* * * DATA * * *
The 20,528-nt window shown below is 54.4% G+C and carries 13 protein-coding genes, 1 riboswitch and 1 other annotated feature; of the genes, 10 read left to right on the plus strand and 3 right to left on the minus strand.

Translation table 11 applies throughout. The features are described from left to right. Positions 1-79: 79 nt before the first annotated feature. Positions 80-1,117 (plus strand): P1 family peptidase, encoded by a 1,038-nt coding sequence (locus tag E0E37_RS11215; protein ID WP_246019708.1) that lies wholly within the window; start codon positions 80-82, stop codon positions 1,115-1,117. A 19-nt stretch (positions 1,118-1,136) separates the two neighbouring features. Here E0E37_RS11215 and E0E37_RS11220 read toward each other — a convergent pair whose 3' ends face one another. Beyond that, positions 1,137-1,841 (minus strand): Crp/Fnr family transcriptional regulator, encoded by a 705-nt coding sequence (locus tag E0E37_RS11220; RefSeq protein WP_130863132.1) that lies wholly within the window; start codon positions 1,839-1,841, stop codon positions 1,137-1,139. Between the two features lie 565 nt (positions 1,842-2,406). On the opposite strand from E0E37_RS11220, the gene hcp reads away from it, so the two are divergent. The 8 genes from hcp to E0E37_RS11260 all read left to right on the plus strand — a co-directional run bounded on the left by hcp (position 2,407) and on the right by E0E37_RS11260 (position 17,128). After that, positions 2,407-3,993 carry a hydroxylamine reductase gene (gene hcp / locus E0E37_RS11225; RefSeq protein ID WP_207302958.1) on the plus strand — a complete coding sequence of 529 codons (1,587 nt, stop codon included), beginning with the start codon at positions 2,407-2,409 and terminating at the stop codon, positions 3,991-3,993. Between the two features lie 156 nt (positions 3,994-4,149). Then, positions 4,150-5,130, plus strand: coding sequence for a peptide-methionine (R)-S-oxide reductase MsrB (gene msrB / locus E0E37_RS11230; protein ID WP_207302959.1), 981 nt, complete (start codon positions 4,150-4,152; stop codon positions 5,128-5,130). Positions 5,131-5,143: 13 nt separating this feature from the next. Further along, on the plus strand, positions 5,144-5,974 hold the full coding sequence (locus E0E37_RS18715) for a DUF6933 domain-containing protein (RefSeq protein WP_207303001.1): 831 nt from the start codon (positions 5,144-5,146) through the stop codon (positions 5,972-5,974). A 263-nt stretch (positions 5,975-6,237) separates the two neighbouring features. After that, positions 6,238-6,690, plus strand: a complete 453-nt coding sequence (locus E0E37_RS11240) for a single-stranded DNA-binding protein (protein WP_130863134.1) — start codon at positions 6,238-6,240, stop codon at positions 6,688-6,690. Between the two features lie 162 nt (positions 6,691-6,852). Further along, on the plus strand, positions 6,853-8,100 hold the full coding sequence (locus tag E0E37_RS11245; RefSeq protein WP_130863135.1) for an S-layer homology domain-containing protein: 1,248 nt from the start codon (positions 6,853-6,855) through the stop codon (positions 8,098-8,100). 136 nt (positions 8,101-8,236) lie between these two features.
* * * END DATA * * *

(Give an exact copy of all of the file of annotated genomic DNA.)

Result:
The 20,528-nt window shown below is 54.4% G+C and carries 13 protein-coding genes, 1 riboswitch and 1 other annotated feature; of the genes, 10 read left to right on the plus strand and 3 right to left on the minus strand.

Translation table 11 applies throughout. The features are described from left to right. Positions 1-79: 79 nt before the first annotated feature. Positions 80-1,117 (plus strand): P1 family peptidase, encoded by a 1,038-nt coding sequence (locus tag E0E37_RS11215; protein ID WP_246019708.1) that lies wholly within the window; start codon positions 80-82, stop codon positions 1,115-1,117. A 19-nt stretch (positions 1,118-1,136) separates the two neighbouring features. Here E0E37_RS11215 and E0E37_RS11220 read toward each other — a convergent pair whose 3' ends face one another. Beyond that, positions 1,137-1,841 (minus strand): Crp/Fnr family transcriptional regulator, encoded by a 705-nt coding sequence (locus tag E0E37_RS11220; RefSeq protein WP_130863132.1) that lies wholly within the window; start codon positions 1,839-1,841, stop codon positions 1,137-1,139. Between the two features lie 565 nt (positions 1,842-2,406). On the opposite strand from E0E37_RS11220, the gene hcp reads away from it, so the two are divergent. The 8 genes from hcp to E0E37_RS11260 all read left to right on the plus strand — a co-directional run bounded on the left by hcp (position 2,407) and on the right by E0E37_RS11260 (position 17,128). After that, positions 2,407-3,993 carry a hydroxylamine reductase gene (gene hcp / locus E0E37_RS11225; RefSeq protein ID WP_207302958.1) on the plus strand — a complete coding sequence of 529 codons (1,587 nt, stop codon included), beginning with the start codon at positions 2,407-2,409 and terminating at the stop codon, positions 3,991-3,993. Between the two features lie 156 nt (positions 3,994-4,149). Then, positions 4,150-5,130, plus strand: coding sequence for a peptide-methionine (R)-S-oxide reductase MsrB (gene msrB / locus E0E37_RS11230; protein ID WP_207302959.1), 981 nt, complete (start codon positions 4,150-4,152; stop codon positions 5,128-5,130). Positions 5,131-5,143: 13 nt separating this feature from the next. Further along, on the plus strand, positions 5,144-5,974 hold the full coding sequence (locus E0E37_RS18715) for a DUF6933 domain-containing protein (RefSeq protein WP_207303001.1): 831 nt from the start codon (positions 5,144-5,146) through the stop codon (positions 5,972-5,974). A 263-nt stretch (positions 5,975-6,237) separates the two neighbouring features. After that, positions 6,238-6,690, plus strand: a complete 453-nt coding sequence (locus E0E37_RS11240) for a single-stranded DNA-binding protein (protein WP_130863134.1) — start codon at positions 6,238-6,240, stop codon at positions 6,688-6,690. Between the two features lie 162 nt (positions 6,691-6,852). Further along, on the plus strand, positions 6,853-8,100 hold the full coding sequence (locus tag E0E37_RS11245; RefSeq protein WP_130863135.1) for an S-layer homology domain-containing protein: 1,248 nt from the start codon (positions 6,853-6,855) through the stop codon (positions 8,098-8,100). 136 nt (positions 8,101-8,236) lie between these two features.